What do Macy’s, Toys“R”Us, Walmart and Gap have in common? All have them have begun expanding into the world of ship-from-store. Now brick-and-mortar businesses are using their stores to fulfill online orders to meet the ever increasing expectations of their customers.

One of the early adopters was Best Buy. In an attempt to fight back against what’s called “showrooming” (people checking out products in their stores and then buying online) the electronics superstore introduced its ship-from-store strategy in late 2013.

“What Best Buy and other brick-and-mortar retailers are doing is turning their stores into mini-warehouses, fulfilling web orders from some of them directly. It’s a way to leverage the inventory in those stores. This is especially important as larger players move inventory closer to consumers by building more and more distribution centers spread across the United States. When Best Buy uses their brick-and-mortar stores as mini-warehouses, it brings more inventory even closer to their consumers,” say Kirk Godby, president of the Customized Logistics and Delivery Association.

The idea is that retailers don't want to frustrate online shoppers by making them wait for out-of-stock merchandise to be replenished from a warehouse, especially if the ordered product is sitting on a store shelf somewhere and a local provider can deliver it quickly.

It’s a trend that could be good news for many involved in the supply chain, especially those in the customized logistics and delivery sector. With its emphasis on delivering online orders to the customer faster by making use of the stock in its stores, Best Buy and others may just have found a way to beat the larger players at their own game.

Best Buy’s Ship-from-Store strategy began paying off during the 2013 holiday shopping season. Starting in the second quarter of 2013, Best Buy began fulfilling web orders from 50 of its more than 1,500 U.S. stores. Initially, Best Buy was much slower at delivering orders, but that changed over the holidays when some customers received their Best Buy orders in less than three days.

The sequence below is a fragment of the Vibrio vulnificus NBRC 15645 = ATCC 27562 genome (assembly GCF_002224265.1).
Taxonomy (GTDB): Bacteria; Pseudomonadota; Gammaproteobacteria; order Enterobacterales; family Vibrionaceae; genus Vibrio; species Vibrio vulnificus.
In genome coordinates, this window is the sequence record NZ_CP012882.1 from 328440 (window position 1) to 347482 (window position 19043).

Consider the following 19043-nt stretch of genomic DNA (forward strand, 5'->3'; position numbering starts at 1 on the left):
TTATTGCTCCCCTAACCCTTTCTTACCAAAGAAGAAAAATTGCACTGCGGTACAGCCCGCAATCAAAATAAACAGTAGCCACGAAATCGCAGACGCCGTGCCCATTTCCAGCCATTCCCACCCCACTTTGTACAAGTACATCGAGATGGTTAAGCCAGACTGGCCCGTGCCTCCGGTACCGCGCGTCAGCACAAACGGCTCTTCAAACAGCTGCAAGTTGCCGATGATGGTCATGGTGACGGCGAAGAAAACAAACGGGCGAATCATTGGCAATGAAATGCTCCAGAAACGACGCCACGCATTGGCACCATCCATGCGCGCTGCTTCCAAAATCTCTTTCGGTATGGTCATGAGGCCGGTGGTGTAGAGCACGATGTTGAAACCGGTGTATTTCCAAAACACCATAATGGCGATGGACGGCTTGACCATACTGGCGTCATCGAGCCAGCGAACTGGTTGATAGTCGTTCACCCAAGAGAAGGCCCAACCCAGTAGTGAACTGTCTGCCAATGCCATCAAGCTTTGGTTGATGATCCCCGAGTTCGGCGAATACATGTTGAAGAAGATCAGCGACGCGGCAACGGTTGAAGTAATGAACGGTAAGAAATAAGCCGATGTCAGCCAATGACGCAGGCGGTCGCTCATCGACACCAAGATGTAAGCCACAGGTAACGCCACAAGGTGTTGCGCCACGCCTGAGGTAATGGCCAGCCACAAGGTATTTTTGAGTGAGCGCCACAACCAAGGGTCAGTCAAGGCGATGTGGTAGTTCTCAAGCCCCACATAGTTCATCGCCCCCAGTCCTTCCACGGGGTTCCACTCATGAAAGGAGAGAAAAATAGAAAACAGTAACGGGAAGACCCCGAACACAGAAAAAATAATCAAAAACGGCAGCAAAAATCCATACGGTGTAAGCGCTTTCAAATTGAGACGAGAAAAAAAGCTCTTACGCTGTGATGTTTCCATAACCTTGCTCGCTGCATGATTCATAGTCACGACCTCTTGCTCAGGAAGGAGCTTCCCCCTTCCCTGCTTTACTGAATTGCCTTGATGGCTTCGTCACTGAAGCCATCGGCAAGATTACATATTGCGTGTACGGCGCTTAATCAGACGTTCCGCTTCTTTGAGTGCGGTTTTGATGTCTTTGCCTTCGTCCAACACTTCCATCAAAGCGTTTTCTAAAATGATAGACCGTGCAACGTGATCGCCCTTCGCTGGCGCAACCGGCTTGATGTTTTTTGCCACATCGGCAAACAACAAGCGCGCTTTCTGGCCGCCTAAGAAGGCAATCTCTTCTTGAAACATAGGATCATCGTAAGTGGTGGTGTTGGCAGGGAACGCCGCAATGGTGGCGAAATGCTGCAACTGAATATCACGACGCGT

Wal-Mart has a similar program. It started out by fulfilling web orders from 35 of its stores, and plans on adding more. Others joining the ship-from-store movement are Urban Outfitters Inc., The Finish Line Inc. and The Jones Group Inc. (which operates the Nine West brand of stores). These retailers use a variety of carriers to deliver items to the consumer from their stores. Some use national couriers. Others use a network of regional providers.

Godby sees this as a positive development, pointing out that retailers, shippers and manufacturers are all trying to get their products to their customers faster and cheaper. “The ship-from-store idea shows this idea is taking root, opening up a huge opportunity for local delivery companies. Members of our industry can be the resource that will help these retailers as they look for ways to get their goods to the consumers faster and faster,” he says.

In the end, Godby forecasts that other retailers will join the Best Buys, Walmarts and Gaps of the world in using ship-from-store to get a jump on their online competitors. “Retailers know they are being measured against each other by how quickly they can get their items to the customer. Everyone’s looking for ways to expedite the delivery time."

Question: What about customer response? How likely are customers to want to pay more for quicker delivery?